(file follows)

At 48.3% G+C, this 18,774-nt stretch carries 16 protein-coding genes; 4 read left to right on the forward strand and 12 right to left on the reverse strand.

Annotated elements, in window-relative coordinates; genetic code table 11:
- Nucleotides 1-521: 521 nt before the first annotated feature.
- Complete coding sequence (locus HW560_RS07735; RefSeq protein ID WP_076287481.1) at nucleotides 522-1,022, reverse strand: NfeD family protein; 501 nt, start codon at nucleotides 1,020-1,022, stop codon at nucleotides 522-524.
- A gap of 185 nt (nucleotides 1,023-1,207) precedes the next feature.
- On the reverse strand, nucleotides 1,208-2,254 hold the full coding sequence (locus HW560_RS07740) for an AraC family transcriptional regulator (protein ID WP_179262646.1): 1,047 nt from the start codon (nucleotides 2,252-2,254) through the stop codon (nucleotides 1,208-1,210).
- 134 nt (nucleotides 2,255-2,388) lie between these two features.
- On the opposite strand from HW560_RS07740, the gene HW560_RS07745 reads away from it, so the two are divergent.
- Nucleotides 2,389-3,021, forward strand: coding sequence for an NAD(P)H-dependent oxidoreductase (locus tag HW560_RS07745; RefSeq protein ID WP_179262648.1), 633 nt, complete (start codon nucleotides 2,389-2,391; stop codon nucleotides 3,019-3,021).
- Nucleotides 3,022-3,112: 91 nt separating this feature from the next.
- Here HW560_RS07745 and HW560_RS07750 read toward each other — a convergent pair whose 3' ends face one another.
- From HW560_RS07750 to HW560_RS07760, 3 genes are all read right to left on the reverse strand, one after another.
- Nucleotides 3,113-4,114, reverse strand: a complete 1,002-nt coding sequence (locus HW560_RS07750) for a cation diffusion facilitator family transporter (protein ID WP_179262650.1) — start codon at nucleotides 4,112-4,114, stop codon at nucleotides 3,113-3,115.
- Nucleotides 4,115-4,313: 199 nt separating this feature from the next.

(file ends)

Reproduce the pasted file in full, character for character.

At 48.3% G+C, this 18,774-nt stretch carries 16 protein-coding genes; 4 read left to right on the forward strand and 12 right to left on the reverse strand.

Annotated elements, in window-relative coordinates; genetic code table 11:
- Nucleotides 1-521: 521 nt before the first annotated feature.
- Complete coding sequence (locus HW560_RS07735; RefSeq protein ID WP_076287481.1) at nucleotides 522-1,022, reverse strand: NfeD family protein; 501 nt, start codon at nucleotides 1,020-1,022, stop codon at nucleotides 522-524.
- A gap of 185 nt (nucleotides 1,023-1,207) precedes the next feature.
- On the reverse strand, nucleotides 1,208-2,254 hold the full coding sequence (locus HW560_RS07740) for an AraC family transcriptional regulator (protein ID WP_179262646.1): 1,047 nt from the start codon (nucleotides 2,252-2,254) through the stop codon (nucleotides 1,208-1,210).
- 134 nt (nucleotides 2,255-2,388) lie between these two features.
- On the opposite strand from HW560_RS07740, the gene HW560_RS07745 reads away from it, so the two are divergent.
- Nucleotides 2,389-3,021, forward strand: coding sequence for an NAD(P)H-dependent oxidoreductase (locus tag HW560_RS07745; RefSeq protein ID WP_179262648.1), 633 nt, complete (start codon nucleotides 2,389-2,391; stop codon nucleotides 3,019-3,021).
- Nucleotides 3,022-3,112: 91 nt separating this feature from the next.
- Here HW560_RS07745 and HW560_RS07750 read toward each other — a convergent pair whose 3' ends face one another.
- From HW560_RS07750 to HW560_RS07760, 3 genes are all read right to left on the reverse strand, one after another.
- Nucleotides 3,113-4,114, reverse strand: a complete 1,002-nt coding sequence (locus HW560_RS07750) for a cation diffusion facilitator family transporter (protein ID WP_179262650.1) — start codon at nucleotides 4,112-4,114, stop codon at nucleotides 3,113-3,115.
- Nucleotides 4,115-4,313: 199 nt separating this feature from the next.